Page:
By Jim Schutze
By Rachel Watts
By Lauren Drewes Daniels
By Anna Merlan
By Lee Escobedo
But a next-door neighbor, Matthew Armstrong, says he heard racial epithets ("You fucking nigger") coming from the direction of Sanchez's house that early morning.
"I just want to get the copper." That's what Armstrong remembers hearing Long say.
Many in the Mill Creek area--an up-and-coming gentrified neighborhood with a mix of cheap boarding homes and apartments, as well as finely restored homes--believe that the defense unfairly branded the neighborhood as a dark, pervasive place, one that would have made any resident feel under siege.
"If someone was shot because East Dallas was a crummy neighborhood, there would be dead bodies lying all over the ground," says Jeff Siegel, a writer who recently moved from his Mill Creek home (about six blocks from the shooting) after 15 years there. In that time, though, he was never burglarized. He never owned a gun.
"The lawyer put the neighborhood on trial," adds Marianna Armstrong, a paralegal who lives next door to Sanchez and whose 30-year-old son Matthew heard the shots that early morning. Since she and her family moved into their two-story home six years ago, they haven't had a problem with crime.
And William Long often walked those streets. For several years, Armstrong's daughter-in-law Emily would hear Long pushing his cart at five in the morning, just as she was getting ready to start her day as a contractor at Texas Instruments. Or she would see him at the bus stop. "He never gave any trouble," says the 29-year-old woman.
A few days before the shooting, William Long saw Matthew Armstrong outside his home. Long asked for work. Armstrong didn't have anything for him at the time, he says now, but offered him a few dollars. Long declined. He didn't accept handouts.
It had been more than a decade since Long, a former postal worker from New York, had lapsed into cocaine addiction and left behind both his family and a police record in New York that included several arrests for the possession and sale of a controlled substance and grand larceny. In the years that followed, he came to Texas for reasons his daughter doesn't know.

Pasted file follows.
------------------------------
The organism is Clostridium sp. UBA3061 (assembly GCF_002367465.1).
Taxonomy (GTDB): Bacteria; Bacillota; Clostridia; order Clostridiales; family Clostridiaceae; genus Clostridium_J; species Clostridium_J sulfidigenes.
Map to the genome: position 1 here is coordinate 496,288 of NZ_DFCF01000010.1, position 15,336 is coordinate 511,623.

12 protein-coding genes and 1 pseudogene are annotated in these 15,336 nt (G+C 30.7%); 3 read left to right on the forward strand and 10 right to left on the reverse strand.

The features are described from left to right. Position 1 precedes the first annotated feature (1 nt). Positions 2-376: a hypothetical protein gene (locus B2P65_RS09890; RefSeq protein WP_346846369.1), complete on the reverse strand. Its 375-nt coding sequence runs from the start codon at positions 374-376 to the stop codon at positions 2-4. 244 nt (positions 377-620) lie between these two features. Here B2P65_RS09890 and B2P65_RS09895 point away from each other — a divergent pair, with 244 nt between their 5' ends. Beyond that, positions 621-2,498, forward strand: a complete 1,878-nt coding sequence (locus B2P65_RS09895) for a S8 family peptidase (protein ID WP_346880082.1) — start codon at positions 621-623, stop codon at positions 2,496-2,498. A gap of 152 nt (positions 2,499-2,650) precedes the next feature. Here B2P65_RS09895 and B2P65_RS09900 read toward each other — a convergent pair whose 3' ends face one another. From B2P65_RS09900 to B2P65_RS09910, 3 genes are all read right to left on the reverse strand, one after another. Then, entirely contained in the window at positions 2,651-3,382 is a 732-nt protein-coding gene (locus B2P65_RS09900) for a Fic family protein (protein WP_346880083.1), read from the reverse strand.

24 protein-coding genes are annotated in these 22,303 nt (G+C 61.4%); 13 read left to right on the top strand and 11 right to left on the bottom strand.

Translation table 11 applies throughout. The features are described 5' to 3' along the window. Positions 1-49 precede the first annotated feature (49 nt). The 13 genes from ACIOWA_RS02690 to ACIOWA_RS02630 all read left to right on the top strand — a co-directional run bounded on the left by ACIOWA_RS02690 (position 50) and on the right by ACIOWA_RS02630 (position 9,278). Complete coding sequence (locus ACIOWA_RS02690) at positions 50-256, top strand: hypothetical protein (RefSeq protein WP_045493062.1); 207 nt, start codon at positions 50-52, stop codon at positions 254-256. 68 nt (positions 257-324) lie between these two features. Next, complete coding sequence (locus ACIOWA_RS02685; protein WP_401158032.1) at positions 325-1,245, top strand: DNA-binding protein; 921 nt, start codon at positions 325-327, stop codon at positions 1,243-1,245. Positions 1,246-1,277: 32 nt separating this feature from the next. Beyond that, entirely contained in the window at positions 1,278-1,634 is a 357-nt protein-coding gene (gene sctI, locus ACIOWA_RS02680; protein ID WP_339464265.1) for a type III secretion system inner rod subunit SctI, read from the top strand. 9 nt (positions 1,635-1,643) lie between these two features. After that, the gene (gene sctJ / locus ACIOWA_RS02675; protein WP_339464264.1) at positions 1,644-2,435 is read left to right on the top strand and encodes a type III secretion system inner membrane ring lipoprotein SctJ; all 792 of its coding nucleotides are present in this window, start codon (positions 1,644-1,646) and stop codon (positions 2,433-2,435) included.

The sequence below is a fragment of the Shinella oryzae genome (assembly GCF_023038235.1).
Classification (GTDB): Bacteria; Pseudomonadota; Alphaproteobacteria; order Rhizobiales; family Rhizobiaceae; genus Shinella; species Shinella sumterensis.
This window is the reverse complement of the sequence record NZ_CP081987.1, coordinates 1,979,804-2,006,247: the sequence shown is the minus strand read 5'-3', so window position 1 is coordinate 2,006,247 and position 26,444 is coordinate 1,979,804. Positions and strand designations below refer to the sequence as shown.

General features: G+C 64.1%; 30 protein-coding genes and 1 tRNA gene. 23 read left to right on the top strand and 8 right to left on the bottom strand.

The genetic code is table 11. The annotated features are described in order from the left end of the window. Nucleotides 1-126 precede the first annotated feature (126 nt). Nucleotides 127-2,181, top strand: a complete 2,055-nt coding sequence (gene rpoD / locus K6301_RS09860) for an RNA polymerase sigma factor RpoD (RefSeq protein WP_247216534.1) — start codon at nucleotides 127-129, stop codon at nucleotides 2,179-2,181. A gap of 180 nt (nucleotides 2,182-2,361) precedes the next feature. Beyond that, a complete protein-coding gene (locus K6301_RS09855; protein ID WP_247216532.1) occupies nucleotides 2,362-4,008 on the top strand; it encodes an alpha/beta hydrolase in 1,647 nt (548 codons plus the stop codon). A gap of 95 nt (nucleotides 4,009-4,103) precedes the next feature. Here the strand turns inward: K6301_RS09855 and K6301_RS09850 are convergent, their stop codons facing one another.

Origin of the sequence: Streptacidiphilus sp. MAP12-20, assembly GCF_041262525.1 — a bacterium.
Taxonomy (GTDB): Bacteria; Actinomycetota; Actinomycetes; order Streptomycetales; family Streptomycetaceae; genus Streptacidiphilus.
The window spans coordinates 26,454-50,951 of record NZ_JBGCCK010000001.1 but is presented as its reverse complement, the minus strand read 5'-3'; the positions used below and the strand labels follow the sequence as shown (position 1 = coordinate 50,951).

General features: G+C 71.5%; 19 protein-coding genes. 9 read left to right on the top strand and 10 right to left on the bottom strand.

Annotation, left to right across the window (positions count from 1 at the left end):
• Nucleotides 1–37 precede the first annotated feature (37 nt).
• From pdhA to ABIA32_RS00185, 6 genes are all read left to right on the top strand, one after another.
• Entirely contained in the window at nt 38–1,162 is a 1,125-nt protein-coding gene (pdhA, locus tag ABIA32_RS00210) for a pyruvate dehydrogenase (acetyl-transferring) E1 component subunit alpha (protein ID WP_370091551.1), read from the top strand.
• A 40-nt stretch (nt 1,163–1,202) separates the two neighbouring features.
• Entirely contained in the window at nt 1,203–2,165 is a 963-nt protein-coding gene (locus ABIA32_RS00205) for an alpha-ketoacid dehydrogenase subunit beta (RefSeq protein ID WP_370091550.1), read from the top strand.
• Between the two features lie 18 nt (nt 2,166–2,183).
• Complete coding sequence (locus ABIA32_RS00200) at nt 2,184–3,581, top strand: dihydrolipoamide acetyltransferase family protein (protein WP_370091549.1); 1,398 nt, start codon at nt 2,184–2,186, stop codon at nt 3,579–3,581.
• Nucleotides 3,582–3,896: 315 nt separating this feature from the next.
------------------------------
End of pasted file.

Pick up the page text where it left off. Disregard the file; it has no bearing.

His friend Van Wormer says simply that he had some drug problems there and that he has a sister in Dallas. Long, according to Van Wormer, was estranged from his sister. (Several family members declined to be interviewed or could not be reached for comment for this story.)
In his more sober days here, Long worked as a contract laborer, cleaning up around construction sites for $25 to $30 a day and spending many of his nights at the Austin Street Shelter. His last year, though, he became frustrated with the low pay and gave up the work, says the shelter's executive director, the Rev. Bubba Dailey. Instead, he spent most of his time wheeling his pushcart around the city, scrounging up metal to sell as scrap at the nearby shack called "Cans for Cash."
He became a particular fixture of Munger Place's streets. Often, residents would leave bags of cans outside their homes for him to pick up, and, like clockwork, he did.
"He was the most polite, respectful person, truly, that I've met in my entire life," says Nancy Sanford, a resident in the area who dutifully left a bag of cans for him to pick up every Saturday. Like many of the women whom he encountered, Long preceded her name with the title "Miss."
"He, Hilda, and I sat on the front stoop, and he wouldn't go further. He wouldn't trespass.
"He believed in God, so I rest easy that he's in heaven," she says. "[But] he never went into detail about his life."
Like most homeless people, William Long--known in homeless circles as "New York" or "New Yorker"--was always on the go.
"New Yorker was my best friend; he was my heart," says a 38-year-old homeless woman walking near the Austin Street Shelter. (She declines to give her name because she doesn't like that "publicity bullshit.") She knew him for 10 years, says the woman, whose face shows raw, red patches from severe sunburn.
"New Yorker was a good man," she adds, her breath reeking of alcohol. "He was trying to survive, dammit...He wouldn't mess with nobody, girl.
"He fed me," she says in a loud, scratchy voice. "He gave me tennis shoes, socks, pants. The last thing New Yorker gave me is a black T-shirt."
Still, in the 10 years she knew him, she never knew that he had a daughter.
"New Yorker got a daughter?" she asks, cocking her head to the side. "You're kidding."
He gave to others too. "He would bring stuff that others threw away," says 56-year-old Oscar Flores, who runs a nearby thrift shop in a small storefront, the back room of which serves as a home for himself and his wife and small son.
"He used to give cookies, toys," says Flores' young son, peering over the couch in the cramped, humid shop. "He gave us that tank of fish," he says, pointing to a tank in the back filled with goldfish and a catfish.
Old and new items--bras, sneakers, and other clothing--line the shelves of this shop in Munger Place. The day before, Flores had made $10.